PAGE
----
Estate planning means making plans for everything you own, commonly known as your estate, to be transferred, shared, given, or divided up between loved ones or trusted acquaintances after you pass away or become unable to think for yourself.
Basically, your estate is everything you call your own such as: bank accounts, jewelry, vehicles, households, real estate, retirement plans, investments, etc. The process of estate planning also involves the inheritance of estates to beneficiaries and the payment of estate taxes.
There are typically three MAIN goals to estate planning which include:
A lot of people believe they are either too young or it’s too soon to start estate planning. This is something that should be started when someone becomes a legal adult (18), is in good health and state of mind, and has people who would be affected immediately by your passing.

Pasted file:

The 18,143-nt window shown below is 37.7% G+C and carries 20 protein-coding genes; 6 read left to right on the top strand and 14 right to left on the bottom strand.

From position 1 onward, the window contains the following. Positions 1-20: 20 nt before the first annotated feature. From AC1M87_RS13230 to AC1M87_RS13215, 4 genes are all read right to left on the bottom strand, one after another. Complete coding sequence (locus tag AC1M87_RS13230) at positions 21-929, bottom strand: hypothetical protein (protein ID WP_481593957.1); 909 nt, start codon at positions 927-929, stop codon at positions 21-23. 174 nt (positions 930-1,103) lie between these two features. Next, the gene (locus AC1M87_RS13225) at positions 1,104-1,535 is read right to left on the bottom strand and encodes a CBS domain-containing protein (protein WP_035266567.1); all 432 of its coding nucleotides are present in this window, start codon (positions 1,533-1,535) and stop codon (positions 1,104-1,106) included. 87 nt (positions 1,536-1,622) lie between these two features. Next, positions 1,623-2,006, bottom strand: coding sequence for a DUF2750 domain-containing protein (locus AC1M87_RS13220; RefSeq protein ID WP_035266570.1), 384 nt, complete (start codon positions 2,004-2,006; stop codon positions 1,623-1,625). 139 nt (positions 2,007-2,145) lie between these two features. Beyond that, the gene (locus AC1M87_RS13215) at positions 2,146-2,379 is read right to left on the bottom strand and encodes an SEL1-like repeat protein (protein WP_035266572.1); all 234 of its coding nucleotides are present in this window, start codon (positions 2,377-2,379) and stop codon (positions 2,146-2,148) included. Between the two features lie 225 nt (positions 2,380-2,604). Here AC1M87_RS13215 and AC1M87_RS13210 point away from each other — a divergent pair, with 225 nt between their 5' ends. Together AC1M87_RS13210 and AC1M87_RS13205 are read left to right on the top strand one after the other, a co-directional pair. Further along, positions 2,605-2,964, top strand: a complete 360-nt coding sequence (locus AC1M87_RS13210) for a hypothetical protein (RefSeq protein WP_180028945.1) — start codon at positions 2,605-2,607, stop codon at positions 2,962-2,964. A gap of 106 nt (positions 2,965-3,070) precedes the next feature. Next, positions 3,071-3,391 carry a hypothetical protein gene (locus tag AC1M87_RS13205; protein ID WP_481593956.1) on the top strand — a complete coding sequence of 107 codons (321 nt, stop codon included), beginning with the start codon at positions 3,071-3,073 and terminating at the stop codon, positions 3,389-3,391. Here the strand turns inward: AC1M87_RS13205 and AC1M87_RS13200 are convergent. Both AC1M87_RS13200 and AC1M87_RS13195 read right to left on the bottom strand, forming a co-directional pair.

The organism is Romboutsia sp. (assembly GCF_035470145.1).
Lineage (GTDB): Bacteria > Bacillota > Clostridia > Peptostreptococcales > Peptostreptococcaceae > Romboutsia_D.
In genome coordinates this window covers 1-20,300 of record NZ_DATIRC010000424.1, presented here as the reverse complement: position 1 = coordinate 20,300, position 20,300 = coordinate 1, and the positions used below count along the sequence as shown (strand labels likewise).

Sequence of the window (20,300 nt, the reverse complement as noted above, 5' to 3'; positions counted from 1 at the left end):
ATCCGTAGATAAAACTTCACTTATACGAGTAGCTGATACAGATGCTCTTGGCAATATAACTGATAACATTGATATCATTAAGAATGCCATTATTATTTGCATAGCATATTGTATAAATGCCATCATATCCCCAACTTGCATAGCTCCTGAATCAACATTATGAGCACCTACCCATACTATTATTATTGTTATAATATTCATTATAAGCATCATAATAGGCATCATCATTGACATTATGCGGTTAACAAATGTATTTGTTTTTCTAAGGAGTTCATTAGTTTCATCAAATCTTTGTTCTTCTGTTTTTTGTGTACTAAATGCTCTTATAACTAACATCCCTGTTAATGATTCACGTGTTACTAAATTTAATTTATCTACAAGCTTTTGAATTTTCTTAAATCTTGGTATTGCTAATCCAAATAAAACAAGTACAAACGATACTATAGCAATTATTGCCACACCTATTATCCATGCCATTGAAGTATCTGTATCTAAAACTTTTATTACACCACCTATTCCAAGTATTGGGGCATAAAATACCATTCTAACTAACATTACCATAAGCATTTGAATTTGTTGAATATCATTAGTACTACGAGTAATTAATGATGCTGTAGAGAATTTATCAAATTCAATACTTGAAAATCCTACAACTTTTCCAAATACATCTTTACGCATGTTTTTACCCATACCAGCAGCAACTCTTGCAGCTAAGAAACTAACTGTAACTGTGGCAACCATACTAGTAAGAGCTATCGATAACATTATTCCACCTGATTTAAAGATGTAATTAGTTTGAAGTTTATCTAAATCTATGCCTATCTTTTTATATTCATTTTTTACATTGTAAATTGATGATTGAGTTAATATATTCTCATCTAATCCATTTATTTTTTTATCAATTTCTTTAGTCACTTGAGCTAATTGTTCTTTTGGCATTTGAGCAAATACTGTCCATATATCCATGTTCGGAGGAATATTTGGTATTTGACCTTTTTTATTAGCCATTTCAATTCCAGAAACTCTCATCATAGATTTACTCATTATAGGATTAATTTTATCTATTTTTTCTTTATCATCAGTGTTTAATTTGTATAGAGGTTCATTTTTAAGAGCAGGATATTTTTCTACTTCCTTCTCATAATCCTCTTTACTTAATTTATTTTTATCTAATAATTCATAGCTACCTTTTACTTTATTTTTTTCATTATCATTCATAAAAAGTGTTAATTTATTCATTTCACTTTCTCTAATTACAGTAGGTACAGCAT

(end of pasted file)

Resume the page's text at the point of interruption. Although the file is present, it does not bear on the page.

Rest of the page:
In case of ill-timed disability: All of your estates and how you will be cared for is decided by a court appointee. Your family will not be able to decide for you.
In case of unfortunate death: This is where those probate laws come back into play. Without a plan, your assets will be decided based on the probate laws in your area. As a married couple with children, your family can receive a cut, but it might only be a small amount of what you would have originally given them. With minor children, the court will govern their share of estates and in case both parents pass away, they will also select a guardian at their choice even if you had someone in mind.